by Kevin Allman
The New York Times is taking note of the recession this weekend in a story by Matt Richtel -- "In an Age of Austerity, the Miserly Thrive", which seeks to turn everyday common-sense thrift into something called "outsaving the Joneses":
Millions of Americans have trimmed expenses because they have had their jobs or hours cut, or fear they will. But a subset of savers are reducing costs not just with purpose, but with relish. These are the gleefully frugal.
Im enjoying this, said Becky Martin, 52, who has cut up her 10 credit cards, borrows movies from the library instead of renting them, and grows her own fruits and vegetables even though her family is comfortable.
Ms. Martin is a real estate investor, her husband is a plastic surgeon, and their home sits on the 12th hole of a Cincinnati country club.
Its a chance to pass along the frugal lifestyle that my mother gave to me, she says, noting that her sensibilities seem to be rubbing off not just on her sons, but also on her husband. Were on the same page financially for the first time in years, and its fabulous.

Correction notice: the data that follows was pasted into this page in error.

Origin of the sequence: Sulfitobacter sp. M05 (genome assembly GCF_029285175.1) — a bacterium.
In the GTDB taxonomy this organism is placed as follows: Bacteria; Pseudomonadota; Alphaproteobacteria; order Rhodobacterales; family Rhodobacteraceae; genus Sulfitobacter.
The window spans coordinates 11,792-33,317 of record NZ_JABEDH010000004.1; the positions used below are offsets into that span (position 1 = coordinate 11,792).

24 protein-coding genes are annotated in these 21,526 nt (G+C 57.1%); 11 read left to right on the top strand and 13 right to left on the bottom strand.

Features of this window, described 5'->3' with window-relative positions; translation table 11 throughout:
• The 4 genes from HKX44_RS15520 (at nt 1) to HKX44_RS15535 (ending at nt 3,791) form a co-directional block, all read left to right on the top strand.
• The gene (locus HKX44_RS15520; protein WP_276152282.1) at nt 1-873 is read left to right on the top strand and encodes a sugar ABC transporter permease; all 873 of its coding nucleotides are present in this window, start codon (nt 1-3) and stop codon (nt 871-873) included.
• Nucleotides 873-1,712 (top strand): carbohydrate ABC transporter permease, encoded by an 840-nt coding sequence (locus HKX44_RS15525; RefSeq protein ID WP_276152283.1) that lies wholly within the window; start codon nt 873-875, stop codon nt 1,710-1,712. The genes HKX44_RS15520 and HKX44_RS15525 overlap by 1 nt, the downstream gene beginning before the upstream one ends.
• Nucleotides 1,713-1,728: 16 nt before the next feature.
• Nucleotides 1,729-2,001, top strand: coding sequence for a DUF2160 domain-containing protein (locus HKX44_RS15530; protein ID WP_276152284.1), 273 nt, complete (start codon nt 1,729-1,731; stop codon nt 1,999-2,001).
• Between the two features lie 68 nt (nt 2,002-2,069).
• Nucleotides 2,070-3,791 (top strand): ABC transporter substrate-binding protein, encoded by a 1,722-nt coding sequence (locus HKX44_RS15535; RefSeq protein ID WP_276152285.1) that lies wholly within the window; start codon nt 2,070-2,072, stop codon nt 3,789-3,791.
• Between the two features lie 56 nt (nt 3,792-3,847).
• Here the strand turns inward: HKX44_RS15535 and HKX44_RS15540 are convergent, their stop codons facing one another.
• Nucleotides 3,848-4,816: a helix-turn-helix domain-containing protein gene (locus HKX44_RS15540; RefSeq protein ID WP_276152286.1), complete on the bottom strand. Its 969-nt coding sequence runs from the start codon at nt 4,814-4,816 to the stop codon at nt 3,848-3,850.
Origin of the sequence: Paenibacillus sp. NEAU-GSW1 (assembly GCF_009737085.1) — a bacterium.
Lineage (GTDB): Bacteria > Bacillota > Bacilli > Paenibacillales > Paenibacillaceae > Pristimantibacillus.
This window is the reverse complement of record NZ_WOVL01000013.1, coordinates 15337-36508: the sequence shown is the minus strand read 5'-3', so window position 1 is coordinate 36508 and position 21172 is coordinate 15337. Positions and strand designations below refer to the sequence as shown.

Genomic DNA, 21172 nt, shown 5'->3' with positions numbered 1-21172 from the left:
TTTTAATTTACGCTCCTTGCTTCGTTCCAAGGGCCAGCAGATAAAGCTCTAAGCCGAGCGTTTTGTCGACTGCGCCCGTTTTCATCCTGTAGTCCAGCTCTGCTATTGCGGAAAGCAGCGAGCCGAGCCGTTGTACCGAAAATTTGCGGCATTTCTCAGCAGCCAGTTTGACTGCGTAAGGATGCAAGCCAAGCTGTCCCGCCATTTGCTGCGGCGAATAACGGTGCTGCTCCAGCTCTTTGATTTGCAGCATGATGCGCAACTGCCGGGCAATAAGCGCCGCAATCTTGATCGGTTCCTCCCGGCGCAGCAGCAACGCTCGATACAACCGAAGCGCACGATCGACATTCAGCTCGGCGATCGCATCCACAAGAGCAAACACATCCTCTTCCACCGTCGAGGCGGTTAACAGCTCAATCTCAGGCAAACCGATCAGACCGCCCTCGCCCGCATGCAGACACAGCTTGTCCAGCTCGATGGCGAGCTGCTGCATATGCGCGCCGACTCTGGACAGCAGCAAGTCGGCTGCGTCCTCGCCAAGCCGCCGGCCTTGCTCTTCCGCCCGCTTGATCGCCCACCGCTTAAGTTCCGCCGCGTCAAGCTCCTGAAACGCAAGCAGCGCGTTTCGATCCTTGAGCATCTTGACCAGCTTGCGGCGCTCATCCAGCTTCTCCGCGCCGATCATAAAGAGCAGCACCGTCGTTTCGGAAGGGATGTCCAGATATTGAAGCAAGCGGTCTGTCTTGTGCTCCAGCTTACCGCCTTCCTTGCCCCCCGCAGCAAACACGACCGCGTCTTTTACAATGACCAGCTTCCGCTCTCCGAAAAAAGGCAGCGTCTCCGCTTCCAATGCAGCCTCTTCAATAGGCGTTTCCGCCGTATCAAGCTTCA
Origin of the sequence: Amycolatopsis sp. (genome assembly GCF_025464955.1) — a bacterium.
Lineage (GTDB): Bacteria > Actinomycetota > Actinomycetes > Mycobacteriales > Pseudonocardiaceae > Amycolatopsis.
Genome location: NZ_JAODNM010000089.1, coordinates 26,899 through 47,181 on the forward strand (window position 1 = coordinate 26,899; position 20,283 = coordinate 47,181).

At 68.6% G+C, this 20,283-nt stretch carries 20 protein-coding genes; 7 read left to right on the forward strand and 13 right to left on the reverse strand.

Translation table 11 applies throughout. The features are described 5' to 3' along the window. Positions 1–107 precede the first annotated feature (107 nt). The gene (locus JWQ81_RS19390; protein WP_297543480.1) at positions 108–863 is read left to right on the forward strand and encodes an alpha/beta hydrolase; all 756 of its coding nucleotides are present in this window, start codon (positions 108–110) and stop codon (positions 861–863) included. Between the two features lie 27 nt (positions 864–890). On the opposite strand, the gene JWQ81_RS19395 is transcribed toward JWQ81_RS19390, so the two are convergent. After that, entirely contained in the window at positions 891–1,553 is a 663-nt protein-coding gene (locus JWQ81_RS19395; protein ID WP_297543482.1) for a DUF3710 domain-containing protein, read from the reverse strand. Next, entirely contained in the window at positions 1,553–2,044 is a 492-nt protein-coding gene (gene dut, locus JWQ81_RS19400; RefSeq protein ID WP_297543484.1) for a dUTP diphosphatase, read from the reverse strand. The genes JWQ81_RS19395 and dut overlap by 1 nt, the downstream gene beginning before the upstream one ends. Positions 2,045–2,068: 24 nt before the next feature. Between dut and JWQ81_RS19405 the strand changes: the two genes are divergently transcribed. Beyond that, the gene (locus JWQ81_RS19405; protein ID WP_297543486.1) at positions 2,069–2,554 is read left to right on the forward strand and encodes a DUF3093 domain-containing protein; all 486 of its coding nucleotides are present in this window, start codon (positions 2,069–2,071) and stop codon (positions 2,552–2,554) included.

Wow. I guess I've been fabulous for years and haven't even noticed.
The gleefully frugal happily seek new ways to economize and take pride in outsaving the Joneses. The mantra is cut, cut, cut magazine and cable subscriptions, credit cards, fancy coffee drinks and your own hair.
In San Francisco, Cooper Marcus, 36, has started choosing recipes based on the ingredients on sale at the market. Mr. Marcus canceled the familys subscription to Netflix, his premium cable package and a wine club membership. He uses a program on his iPhone to find the cheapest gas and drives out of his way to save 50 cents per gallon.
I guess using a $400 phone with an $80-per-month charge to save a few pennies on gas is a big deal to the readers of the weekend Times, but how out of touch do you have to be to present "choosing recipes based on the ingredients on sale at the market" as a trend, much less news?